CITY & COUNTY


2/2/2020 6:48pm

Carlos Ramirez is taking over as principal of Cedar Ridge High School this week. Photo courtesy of Orange County Schools.

Meet the new principal of Cedar Ridge High School

“I would love to see an articulated program that runs from elementary, to middle, to high school,” Ramirez said. “I’ve seen it in action when I worked as an educator in Texas, and it’s quite a powerful thing to get students as young as fifth graders started on the IB track.”


1/30/2020 11:30pm

UPDATE unc system money transfer-01.png

Behind closed doors: UNC System concealed $74,999 deal's role in Confederate payoff

A secretive $74,999 payment has remained a standout question in a pair of backdoor deals between the UNC System and the North Carolina Division Sons of Confederate Veterans Inc. two months ago. The settlement agreement was announced nearly a month after its Nov. 21 signing as a commitment by the SCV to limit its practices and displays on UNC System property. The Daily Tar Heel has obtained new details from sources with first-hand knowledge of the deal, revealing that the $74,999 served as a crucial payoff in a larger courtroom collusion effort between the state’s higher-education authority and a politically-active, pro-Confederate group. 


1/29/2020 10:20pm

North Carolina General Assembly building in Raleigh on Wednesday, Jan. 29, 2020.

Medicaid expansion and teacher pay have held up N.C.’s budget. Why are they important?

“It’s an expensive program. I mean, Governor Cooper’s budget, his projections are over the first two years it would cost just over $6 billion, for the federal state share, just for two years.” Looking into the details of the Medicaid expansion and teacher pay policies reveal these programs have tangible effects for large populations of North Carolina, including the fact that they are primary reasons the state budget is unable to pass through the general assembly.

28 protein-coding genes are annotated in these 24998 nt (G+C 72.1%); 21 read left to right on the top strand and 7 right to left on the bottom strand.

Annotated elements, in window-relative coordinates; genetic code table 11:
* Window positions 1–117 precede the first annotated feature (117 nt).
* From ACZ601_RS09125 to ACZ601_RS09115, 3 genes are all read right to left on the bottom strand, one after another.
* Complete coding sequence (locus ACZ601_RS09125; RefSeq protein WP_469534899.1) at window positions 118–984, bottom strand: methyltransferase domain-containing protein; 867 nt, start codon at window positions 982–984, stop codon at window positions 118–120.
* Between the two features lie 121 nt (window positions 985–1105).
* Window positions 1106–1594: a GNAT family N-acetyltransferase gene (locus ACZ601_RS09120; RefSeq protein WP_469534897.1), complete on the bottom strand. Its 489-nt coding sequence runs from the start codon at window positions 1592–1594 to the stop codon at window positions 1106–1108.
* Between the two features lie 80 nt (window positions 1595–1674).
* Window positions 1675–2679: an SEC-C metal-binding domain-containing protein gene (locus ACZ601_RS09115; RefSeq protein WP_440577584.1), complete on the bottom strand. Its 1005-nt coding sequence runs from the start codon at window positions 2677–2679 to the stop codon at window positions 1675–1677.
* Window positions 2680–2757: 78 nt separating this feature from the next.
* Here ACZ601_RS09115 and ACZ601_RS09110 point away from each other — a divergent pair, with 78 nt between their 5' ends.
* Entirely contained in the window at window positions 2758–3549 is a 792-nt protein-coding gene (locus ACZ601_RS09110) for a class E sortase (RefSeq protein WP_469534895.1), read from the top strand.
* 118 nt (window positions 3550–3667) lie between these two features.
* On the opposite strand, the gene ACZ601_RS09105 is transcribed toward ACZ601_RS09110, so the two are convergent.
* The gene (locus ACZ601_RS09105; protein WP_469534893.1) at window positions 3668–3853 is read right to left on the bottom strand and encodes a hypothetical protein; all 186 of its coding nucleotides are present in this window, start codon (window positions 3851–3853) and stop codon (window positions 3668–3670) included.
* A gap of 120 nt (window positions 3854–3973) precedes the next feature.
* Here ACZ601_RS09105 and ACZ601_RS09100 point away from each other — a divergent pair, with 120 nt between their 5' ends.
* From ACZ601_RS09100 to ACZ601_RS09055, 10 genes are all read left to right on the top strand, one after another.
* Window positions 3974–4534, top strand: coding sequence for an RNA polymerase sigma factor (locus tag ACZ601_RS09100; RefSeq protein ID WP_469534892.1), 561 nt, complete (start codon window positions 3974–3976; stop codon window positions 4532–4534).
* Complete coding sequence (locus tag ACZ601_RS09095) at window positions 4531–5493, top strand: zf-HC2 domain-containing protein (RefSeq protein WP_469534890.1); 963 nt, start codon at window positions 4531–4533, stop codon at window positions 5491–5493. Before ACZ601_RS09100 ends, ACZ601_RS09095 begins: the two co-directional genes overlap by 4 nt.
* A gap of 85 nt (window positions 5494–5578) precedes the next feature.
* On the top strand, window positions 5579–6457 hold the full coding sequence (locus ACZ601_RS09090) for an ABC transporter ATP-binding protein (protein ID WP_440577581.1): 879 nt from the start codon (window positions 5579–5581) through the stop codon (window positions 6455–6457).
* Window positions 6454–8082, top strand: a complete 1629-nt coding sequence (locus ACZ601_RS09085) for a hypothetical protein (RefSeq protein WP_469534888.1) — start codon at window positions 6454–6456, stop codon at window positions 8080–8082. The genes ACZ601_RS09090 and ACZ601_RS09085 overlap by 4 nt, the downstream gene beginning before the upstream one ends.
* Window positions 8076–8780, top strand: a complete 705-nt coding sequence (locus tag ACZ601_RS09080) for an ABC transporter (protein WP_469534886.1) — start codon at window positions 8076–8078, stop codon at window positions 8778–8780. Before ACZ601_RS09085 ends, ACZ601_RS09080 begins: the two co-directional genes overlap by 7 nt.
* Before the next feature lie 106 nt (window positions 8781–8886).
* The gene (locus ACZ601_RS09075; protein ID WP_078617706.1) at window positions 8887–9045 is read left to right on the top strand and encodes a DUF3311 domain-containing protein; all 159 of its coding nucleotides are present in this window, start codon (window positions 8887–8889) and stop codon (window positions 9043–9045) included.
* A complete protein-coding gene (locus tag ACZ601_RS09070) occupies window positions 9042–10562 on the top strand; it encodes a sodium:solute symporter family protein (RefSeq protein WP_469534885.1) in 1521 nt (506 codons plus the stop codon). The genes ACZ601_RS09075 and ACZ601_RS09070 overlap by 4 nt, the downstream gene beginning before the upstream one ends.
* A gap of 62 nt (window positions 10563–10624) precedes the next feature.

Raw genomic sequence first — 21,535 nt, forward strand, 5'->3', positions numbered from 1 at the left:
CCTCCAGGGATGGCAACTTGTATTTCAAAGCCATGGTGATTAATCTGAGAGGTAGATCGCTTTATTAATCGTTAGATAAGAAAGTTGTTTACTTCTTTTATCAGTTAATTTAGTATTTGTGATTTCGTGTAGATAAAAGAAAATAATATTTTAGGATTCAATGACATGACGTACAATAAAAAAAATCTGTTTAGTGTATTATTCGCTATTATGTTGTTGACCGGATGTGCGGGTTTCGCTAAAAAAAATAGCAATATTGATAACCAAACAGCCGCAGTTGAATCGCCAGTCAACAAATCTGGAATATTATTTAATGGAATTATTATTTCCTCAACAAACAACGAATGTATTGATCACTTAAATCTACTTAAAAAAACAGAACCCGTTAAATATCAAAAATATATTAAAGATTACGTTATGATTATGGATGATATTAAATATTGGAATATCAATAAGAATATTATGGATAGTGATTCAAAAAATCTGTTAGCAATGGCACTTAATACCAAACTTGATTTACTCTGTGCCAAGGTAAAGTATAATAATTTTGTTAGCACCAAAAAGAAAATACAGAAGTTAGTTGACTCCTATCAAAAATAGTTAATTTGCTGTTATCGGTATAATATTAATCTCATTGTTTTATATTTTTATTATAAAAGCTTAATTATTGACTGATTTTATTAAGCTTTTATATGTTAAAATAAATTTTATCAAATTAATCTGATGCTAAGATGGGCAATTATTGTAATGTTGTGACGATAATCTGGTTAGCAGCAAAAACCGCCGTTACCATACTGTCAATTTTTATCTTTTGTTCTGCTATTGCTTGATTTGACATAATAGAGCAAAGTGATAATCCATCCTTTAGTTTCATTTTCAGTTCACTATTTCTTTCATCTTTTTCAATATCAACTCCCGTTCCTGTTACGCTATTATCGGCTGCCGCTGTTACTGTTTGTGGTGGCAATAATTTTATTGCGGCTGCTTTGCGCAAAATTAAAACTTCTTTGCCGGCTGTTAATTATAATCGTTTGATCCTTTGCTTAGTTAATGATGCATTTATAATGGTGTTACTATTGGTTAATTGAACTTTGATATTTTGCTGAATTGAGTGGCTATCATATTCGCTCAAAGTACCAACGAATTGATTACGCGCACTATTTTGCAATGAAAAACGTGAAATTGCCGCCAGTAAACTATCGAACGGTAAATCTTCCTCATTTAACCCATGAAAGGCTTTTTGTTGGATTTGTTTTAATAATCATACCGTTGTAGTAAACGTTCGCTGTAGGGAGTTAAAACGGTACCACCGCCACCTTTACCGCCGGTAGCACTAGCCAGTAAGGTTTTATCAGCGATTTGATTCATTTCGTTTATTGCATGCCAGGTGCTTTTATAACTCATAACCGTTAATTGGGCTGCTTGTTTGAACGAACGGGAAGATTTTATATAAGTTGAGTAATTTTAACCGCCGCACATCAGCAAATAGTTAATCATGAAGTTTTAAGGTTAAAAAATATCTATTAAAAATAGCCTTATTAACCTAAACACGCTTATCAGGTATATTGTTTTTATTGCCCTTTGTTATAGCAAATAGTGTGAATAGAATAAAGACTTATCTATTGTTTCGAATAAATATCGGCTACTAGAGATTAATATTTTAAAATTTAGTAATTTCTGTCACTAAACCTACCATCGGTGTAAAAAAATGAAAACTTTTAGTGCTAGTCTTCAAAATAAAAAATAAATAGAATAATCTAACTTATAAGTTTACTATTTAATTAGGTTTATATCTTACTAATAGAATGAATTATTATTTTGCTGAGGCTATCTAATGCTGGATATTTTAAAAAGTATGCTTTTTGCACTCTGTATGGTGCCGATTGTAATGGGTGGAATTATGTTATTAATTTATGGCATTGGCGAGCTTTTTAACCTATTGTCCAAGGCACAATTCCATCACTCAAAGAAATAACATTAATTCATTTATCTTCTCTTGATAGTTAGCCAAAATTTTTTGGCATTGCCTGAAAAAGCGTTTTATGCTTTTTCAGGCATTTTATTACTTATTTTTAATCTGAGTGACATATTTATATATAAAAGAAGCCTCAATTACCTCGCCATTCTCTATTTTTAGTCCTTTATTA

1/28/2020 10:24pm

The Christopher and William Barbee Family Cemetery pictured on Jan. 24, 2020. The cemetery was active in the 18th and 19th century and where William Barbee and his relatives were buried. Nearly 100 enslaved people are buried in unmarked graves.

Unmarked graves of enslaved people demonstrate Chapel Hill's dark past

“With all the intense emotional reaction over the fall of an abstract monument to slave-owning soldiers, you might think people might be up in arms about actual bodies in the ground that have gone unremembered.” About three miles from UNC’s campus, nearly 100 enslaved people are buried in unmarked  graves at a historic family cemetery. Located only a short walk from the Rizzo Center, the exact details of the cemetery’s ownership and maintenance were unclear to the University when The Daily Tar Heel began investigating the property. Currently, an on-site marker states that the cemetery contains approximately 120 graves but makes no mention of the 100 enslaved people buried there.